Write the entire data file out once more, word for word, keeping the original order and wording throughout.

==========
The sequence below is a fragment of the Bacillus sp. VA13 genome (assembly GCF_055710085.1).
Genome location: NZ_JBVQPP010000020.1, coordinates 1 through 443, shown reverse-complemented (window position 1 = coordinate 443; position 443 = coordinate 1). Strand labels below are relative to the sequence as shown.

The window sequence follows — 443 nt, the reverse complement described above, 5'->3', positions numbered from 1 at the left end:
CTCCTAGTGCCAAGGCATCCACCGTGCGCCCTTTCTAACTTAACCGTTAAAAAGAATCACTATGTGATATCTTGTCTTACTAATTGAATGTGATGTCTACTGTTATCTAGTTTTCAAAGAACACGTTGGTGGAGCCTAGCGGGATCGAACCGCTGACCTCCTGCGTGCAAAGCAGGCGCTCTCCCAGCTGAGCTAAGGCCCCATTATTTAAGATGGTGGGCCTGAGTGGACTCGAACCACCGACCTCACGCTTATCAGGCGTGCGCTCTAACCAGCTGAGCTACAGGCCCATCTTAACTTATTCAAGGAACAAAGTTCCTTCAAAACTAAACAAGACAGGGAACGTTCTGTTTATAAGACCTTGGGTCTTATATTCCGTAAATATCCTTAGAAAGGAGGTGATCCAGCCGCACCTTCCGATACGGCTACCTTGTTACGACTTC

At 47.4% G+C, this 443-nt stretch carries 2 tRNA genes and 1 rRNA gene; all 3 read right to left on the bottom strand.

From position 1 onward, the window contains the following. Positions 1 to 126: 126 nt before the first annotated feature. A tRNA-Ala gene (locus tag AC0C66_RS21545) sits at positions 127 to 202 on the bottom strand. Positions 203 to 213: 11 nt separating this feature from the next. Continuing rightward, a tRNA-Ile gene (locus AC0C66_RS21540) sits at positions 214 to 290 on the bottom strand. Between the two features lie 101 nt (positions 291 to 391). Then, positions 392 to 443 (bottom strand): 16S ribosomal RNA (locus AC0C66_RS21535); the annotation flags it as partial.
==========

The sequence below is a fragment of the Bacillus sp. VA13 genome (assembly GCF_055710085.1).
Genome location: NZ_JBVQPP010000020.1, coordinates 1 through 443, shown reverse-complemented (window position 1 = coordinate 443; position 443 = coordinate 1). Strand labels below are relative to the sequence as shown.

The window sequence follows — 443 nt, the reverse complement described above, 5'->3', positions numbered from 1 at the left end:
CTCCTAGTGCCAAGGCATCCACCGTGCGCCCTTTCTAACTTAACCGTTAAAAAGAATCACTATGTGATATCTTGTCTTACTAATTGAATGTGATGTCTACTGTTATCTAGTTTTCAAAGAACACGTTGGTGGAGCCTAGCGGGATCGAACCGCTGACCTCCTGCGTGCAAAGCAGGCGCTCTCCCAGCTGAGCTAAGGCCCCATTATTTAAGATGGTGGGCCTGAGTGGACTCGAACCACCGACCTCACGCTTATCAGGCGTGCGCTCTAACCAGCTGAGCTACAGGCCCATCTTAACTTATTCAAGGAACAAAGTTCCTTCAAAACTAAACAAGACAGGGAACGTTCTGTTTATAAGACCTTGGGTCTTATATTCCGTAAATATCCTTAGAAAGGAGGTGATCCAGCCGCACCTTCCGATACGGCTACCTTGTTACGACTTC

At 47.4% G+C, this 443-nt stretch carries 2 tRNA genes and 1 rRNA gene; all 3 read right to left on the bottom strand.

From position 1 onward, the window contains the following. Positions 1 to 126: 126 nt before the first annotated feature. A tRNA-Ala gene (locus tag AC0C66_RS21545) sits at positions 127 to 202 on the bottom strand. Positions 203 to 213: 11 nt separating this feature from the next. Continuing rightward, a tRNA-Ile gene (locus AC0C66_RS21540) sits at positions 214 to 290 on the bottom strand. Between the two features lie 101 nt (positions 291 to 391). Then, positions 392 to 443 (bottom strand): 16S ribosomal RNA (locus AC0C66_RS21535); the annotation flags it as partial.